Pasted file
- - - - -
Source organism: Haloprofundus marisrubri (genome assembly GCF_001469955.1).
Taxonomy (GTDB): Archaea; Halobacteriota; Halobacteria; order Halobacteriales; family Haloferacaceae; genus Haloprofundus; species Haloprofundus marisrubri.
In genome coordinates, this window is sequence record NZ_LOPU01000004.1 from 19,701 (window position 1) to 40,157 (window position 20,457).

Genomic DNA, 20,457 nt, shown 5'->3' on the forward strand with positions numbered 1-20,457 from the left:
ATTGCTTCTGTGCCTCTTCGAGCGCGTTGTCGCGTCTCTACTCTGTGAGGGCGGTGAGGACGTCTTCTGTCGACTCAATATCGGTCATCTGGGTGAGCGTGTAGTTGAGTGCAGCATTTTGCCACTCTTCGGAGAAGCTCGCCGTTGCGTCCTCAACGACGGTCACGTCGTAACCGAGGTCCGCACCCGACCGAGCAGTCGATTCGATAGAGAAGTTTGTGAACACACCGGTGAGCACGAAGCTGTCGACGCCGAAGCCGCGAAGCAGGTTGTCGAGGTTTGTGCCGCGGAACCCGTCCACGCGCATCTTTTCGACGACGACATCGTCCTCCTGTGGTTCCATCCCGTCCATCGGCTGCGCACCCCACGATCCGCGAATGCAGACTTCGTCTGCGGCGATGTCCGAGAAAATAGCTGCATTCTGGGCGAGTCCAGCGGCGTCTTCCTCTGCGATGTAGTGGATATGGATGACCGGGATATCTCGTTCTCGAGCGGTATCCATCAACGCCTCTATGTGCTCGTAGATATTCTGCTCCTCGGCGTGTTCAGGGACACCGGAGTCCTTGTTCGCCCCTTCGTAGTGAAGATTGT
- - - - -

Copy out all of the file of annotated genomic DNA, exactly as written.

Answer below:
Source organism: Haloprofundus marisrubri (genome assembly GCF_001469955.1).
Taxonomy (GTDB): Archaea; Halobacteriota; Halobacteria; order Halobacteriales; family Haloferacaceae; genus Haloprofundus; species Haloprofundus marisrubri.
In genome coordinates, this window is sequence record NZ_LOPU01000004.1 from 19,701 (window position 1) to 40,157 (window position 20,457).

Genomic DNA, 20,457 nt, shown 5'->3' on the forward strand with positions numbered 1-20,457 from the left:
ATTGCTTCTGTGCCTCTTCGAGCGCGTTGTCGCGTCTCTACTCTGTGAGGGCGGTGAGGACGTCTTCTGTCGACTCAATATCGGTCATCTGGGTGAGCGTGTAGTTGAGTGCAGCATTTTGCCACTCTTCGGAGAAGCTCGCCGTTGCGTCCTCAACGACGGTCACGTCGTAACCGAGGTCCGCACCCGACCGAGCAGTCGATTCGATAGAGAAGTTTGTGAACACACCGGTGAGCACGAAGCTGTCGACGCCGAAGCCGCGAAGCAGGTTGTCGAGGTTTGTGCCGCGGAACCCGTCCACGCGCATCTTTTCGACGACGACATCGTCCTCCTGTGGTTCCATCCCGTCCATCGGCTGCGCACCCCACGATCCGCGAATGCAGACTTCGTCTGCGGCGATGTCCGAGAAAATAGCTGCATTCTGGGCGAGTCCAGCGGCGTCTTCCTCTGCGATGTAGTGGATATGGATGACCGGGATATCTCGTTCTCGAGCGGTATCCATCAACGCCTCTATGTGCTCGTAGATATTCTGCTCCTCGGCGTGTTCAGGGACACCGGAGTCCTTGTTCGCCCCTTCGTAGTGAAGATTGT